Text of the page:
If they just mow and strim then they'll be done in what, 15 - 30 mins.  £7.5 to cut and trim the garden.  They have to travel to the location, own the equipment to do it, own a van to travel, possibly dispose of waste and so on.  They probably lose 10 mins each job they have to move to at least.

They'll be lucky if they make £100/day.  It's not all that much over minimum wage, but with significantly higher costs to run a business.

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Posted (edited)
2 hours ago, Cyclone said:

If they just mow and strim then they'll be done in what, 15 - 30 mins.  £7.5 to cut and trim the garden.  They have to travel to the location, own the equipment to do it, own a van to travel, possibly dispose of waste and so on.  They probably lose 10 mins each job they have to move to at least.

They'll be lucky if they make £100/day.  It's not all that much over minimum wage, but with significantly higher costs to run a business.

£100 a day is a lot more than minimum wage. That would be about £65 a day. 

 

I don't know how accurate the website is, but according to this the average wage for a gardener is £10.11 an hour

 

https://www.payscale.com/research/UK/Job=Gardener/Hourly_Rate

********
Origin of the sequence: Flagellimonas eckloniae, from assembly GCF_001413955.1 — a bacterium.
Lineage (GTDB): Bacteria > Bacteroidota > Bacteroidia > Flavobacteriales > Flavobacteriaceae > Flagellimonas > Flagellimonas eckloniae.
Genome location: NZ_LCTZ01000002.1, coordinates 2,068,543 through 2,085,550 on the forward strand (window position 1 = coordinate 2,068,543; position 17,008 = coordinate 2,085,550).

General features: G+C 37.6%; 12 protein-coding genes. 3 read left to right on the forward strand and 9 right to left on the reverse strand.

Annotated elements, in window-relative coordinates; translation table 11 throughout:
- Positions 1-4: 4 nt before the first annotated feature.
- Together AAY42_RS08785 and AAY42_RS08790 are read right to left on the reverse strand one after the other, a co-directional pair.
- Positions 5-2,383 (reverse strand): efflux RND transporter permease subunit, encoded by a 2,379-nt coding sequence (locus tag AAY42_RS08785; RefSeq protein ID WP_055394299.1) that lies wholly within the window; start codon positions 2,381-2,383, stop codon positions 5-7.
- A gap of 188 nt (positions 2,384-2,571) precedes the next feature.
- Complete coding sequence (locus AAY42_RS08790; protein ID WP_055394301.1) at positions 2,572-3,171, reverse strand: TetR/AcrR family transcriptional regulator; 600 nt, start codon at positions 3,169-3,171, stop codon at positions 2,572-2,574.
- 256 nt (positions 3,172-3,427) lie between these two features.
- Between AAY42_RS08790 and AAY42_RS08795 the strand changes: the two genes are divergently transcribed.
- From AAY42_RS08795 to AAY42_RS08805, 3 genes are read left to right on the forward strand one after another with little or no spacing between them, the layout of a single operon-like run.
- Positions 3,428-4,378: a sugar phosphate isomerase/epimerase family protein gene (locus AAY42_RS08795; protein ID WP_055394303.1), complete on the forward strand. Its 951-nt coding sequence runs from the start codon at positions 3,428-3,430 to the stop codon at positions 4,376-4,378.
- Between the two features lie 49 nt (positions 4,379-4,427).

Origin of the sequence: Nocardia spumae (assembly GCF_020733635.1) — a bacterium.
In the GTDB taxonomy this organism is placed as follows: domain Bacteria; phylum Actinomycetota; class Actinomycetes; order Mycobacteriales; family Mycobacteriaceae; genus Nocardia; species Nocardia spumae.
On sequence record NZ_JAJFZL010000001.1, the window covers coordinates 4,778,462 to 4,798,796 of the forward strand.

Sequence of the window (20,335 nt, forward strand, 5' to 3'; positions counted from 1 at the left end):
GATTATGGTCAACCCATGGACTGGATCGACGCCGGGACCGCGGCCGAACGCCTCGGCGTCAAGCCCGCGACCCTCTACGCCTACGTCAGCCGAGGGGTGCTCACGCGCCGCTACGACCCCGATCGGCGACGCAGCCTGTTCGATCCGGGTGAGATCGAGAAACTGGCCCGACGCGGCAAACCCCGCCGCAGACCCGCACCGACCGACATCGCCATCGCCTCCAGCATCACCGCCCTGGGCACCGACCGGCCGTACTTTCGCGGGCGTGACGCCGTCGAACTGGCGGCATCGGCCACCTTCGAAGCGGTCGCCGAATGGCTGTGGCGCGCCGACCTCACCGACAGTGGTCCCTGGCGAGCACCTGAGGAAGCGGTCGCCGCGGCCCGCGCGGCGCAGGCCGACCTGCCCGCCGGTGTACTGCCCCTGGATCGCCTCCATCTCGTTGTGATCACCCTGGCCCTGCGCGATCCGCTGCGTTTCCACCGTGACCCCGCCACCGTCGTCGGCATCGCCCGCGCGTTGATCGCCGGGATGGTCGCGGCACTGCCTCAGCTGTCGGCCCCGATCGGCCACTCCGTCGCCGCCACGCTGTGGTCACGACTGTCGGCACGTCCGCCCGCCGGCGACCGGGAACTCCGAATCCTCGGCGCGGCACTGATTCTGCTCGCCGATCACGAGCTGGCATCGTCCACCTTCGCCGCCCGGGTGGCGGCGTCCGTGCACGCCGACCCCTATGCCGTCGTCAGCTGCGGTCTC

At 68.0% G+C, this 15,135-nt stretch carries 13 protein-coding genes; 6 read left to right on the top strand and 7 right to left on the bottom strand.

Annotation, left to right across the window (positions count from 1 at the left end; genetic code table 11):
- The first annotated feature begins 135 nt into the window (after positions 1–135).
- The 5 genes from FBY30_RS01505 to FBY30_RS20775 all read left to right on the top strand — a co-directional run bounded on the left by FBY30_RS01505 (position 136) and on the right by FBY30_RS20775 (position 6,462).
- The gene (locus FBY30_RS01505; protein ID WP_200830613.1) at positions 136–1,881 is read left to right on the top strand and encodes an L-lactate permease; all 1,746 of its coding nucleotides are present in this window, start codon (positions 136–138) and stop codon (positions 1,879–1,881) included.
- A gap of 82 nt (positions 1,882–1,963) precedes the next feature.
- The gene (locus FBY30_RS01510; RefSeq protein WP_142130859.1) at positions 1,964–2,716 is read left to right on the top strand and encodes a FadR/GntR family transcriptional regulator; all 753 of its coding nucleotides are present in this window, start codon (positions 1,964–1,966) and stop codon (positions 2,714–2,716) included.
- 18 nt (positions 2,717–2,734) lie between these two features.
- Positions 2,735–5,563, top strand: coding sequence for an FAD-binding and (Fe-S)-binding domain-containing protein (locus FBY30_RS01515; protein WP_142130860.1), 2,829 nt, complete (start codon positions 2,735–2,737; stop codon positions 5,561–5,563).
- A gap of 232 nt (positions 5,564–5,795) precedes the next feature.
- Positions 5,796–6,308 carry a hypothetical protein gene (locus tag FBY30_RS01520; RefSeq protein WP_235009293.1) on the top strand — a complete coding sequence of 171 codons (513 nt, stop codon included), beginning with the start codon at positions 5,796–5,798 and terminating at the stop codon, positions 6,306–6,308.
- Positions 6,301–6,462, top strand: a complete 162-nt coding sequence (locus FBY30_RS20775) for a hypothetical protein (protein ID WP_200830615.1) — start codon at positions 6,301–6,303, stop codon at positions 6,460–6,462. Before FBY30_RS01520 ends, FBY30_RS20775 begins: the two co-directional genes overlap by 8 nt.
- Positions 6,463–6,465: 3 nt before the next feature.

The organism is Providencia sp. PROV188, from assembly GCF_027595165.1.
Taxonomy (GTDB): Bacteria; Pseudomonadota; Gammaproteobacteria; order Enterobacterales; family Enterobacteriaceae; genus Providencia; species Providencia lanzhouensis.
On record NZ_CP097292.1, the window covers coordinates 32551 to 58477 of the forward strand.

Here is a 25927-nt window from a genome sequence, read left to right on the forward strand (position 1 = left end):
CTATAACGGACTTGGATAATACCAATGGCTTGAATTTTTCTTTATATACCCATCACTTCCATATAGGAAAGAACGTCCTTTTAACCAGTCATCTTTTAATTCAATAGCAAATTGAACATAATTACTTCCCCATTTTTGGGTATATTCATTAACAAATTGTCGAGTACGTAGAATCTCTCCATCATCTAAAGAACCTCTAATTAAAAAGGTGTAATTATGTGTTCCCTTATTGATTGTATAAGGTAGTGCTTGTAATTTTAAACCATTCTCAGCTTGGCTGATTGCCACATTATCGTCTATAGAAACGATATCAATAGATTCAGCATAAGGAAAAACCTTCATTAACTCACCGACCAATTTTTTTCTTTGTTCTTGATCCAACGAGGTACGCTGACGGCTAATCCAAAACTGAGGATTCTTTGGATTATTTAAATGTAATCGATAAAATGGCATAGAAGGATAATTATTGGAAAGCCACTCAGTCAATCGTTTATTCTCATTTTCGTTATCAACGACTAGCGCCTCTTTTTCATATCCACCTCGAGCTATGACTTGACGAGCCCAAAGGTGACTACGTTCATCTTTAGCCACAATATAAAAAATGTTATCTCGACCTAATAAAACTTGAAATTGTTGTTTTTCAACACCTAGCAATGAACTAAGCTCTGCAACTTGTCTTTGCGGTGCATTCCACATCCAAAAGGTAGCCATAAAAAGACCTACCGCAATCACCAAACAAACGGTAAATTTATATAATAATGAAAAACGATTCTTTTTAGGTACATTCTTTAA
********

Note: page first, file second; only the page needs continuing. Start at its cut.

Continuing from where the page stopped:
(I have just noticed that despite the figures being in pounds, it does say that the country is the USA, so there should probably be a better source for the UK figure). 

 

Edited by Robin-H

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I suppose it's quite a lot.  But by the time you've taken into account all the costs of running the business it's probably not more than minimum wage at all.

 

https://www.thegardenersguild.co.uk/how_much_should_you_expect_to_pay_a_gardener.html

 

This suggests it should be higher (15/hr +), but they've probably got a vested interest.

 

https://www.gardensillustrated.com/gardens/how-to-employ-a-gardener/

This one suggests from £10 hr up to £35 hr.

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Austerity in the news today, seems like the UN isn't impressed with it.

 

https://www.independent.co.uk/news/uk/home-news/un-poverty-austerity-uk-universal-credit-report-philip-alston-a8924576.html?utm_medium=Social&utm_source=Facebook&fbclid=IwAR3wdsKl2gAS4ytVq7c4vNNLzsfJ5W83mQbYgwT6nJYxMPH80IC9iu3b7fA#Echobox=1558512170

 

Quote

UN tears into Tory-led austerity as 'ideological project causing pain and misery' in devastating report on UK poverty crisis